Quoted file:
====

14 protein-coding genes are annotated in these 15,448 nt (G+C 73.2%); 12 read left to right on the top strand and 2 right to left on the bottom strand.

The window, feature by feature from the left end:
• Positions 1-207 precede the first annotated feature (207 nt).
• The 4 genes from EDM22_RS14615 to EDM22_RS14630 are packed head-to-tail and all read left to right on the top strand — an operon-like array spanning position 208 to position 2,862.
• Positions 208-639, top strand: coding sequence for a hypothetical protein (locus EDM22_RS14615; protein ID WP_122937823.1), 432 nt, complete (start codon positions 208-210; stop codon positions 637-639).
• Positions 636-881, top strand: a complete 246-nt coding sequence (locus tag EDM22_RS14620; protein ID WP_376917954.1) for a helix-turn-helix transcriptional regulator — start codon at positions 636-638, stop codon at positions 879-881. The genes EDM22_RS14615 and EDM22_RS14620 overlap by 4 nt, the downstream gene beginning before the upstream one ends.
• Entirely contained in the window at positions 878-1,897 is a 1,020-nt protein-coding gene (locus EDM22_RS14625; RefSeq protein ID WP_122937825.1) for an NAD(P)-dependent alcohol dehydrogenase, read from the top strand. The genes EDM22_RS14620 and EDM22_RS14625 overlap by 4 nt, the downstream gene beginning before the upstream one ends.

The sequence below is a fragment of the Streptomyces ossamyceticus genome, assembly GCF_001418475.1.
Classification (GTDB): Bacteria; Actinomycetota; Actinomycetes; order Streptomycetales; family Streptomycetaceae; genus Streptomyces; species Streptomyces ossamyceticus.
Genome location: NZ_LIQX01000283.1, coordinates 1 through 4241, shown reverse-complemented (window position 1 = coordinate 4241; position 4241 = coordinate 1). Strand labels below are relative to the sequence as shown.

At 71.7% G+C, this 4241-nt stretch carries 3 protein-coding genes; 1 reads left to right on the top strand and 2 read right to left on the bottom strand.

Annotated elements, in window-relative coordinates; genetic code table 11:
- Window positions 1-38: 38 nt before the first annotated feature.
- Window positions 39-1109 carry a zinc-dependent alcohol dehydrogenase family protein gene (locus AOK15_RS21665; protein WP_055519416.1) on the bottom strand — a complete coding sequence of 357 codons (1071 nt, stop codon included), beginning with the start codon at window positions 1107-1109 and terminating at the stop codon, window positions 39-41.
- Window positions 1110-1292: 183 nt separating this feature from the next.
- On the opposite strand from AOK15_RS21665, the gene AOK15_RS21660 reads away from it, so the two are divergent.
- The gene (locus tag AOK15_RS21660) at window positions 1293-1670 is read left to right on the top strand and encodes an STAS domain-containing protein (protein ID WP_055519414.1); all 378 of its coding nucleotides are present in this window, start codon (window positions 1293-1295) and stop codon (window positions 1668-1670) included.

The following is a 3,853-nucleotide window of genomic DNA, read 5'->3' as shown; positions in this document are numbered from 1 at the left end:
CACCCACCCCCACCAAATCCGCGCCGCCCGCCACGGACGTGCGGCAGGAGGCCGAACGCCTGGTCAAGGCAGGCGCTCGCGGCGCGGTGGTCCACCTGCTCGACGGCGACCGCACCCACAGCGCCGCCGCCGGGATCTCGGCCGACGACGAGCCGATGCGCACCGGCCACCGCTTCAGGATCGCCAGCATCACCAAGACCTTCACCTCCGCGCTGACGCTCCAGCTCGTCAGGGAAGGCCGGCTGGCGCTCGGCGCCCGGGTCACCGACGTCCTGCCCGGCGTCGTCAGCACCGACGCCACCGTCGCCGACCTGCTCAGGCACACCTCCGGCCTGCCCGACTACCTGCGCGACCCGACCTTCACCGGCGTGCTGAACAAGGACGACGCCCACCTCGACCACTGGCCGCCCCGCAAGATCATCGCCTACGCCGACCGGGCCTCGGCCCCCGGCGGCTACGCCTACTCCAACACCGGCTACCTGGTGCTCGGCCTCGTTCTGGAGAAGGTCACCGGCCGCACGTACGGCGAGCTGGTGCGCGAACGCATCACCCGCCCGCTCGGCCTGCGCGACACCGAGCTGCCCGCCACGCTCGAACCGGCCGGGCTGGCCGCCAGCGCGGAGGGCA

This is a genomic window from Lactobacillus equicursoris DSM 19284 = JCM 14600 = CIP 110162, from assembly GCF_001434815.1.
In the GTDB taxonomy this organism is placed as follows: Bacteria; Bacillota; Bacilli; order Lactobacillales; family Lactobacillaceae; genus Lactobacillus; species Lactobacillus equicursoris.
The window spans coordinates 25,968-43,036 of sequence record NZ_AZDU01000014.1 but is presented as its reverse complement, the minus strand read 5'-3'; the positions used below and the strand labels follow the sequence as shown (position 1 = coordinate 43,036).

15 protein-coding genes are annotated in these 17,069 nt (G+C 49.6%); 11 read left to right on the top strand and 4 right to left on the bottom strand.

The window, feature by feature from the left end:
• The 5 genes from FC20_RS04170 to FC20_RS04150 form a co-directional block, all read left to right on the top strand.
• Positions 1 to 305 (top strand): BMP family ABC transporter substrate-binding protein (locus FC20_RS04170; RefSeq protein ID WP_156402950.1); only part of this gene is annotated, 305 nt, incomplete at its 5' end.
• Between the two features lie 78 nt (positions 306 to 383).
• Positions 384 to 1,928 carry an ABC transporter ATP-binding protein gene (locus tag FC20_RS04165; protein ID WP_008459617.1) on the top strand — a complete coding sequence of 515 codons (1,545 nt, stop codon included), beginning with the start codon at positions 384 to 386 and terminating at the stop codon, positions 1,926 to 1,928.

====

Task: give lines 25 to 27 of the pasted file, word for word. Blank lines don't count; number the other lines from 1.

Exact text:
• The 5 genes from FC20_RS04170 to FC20_RS04150 form a co-directional block, all read left to right on the top strand.
• Positions 1 to 305 (top strand): BMP family ABC transporter substrate-binding protein (locus FC20_RS04170; RefSeq protein ID WP_156402950.1); only part of this gene is annotated, 305 nt, incomplete at its 5' end.
• Between the two features lie 78 nt (positions 306 to 383).